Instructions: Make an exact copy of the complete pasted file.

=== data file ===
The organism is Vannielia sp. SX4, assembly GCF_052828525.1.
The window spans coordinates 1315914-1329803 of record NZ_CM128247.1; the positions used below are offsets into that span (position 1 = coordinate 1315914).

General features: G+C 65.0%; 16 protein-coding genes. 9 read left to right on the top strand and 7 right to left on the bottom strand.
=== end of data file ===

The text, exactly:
The organism is Vannielia sp. SX4, assembly GCF_052828525.1.
The window spans coordinates 1315914-1329803 of record NZ_CM128247.1; the positions used below are offsets into that span (position 1 = coordinate 1315914).

General features: G+C 65.0%; 16 protein-coding genes. 9 read left to right on the top strand and 7 right to left on the bottom strand.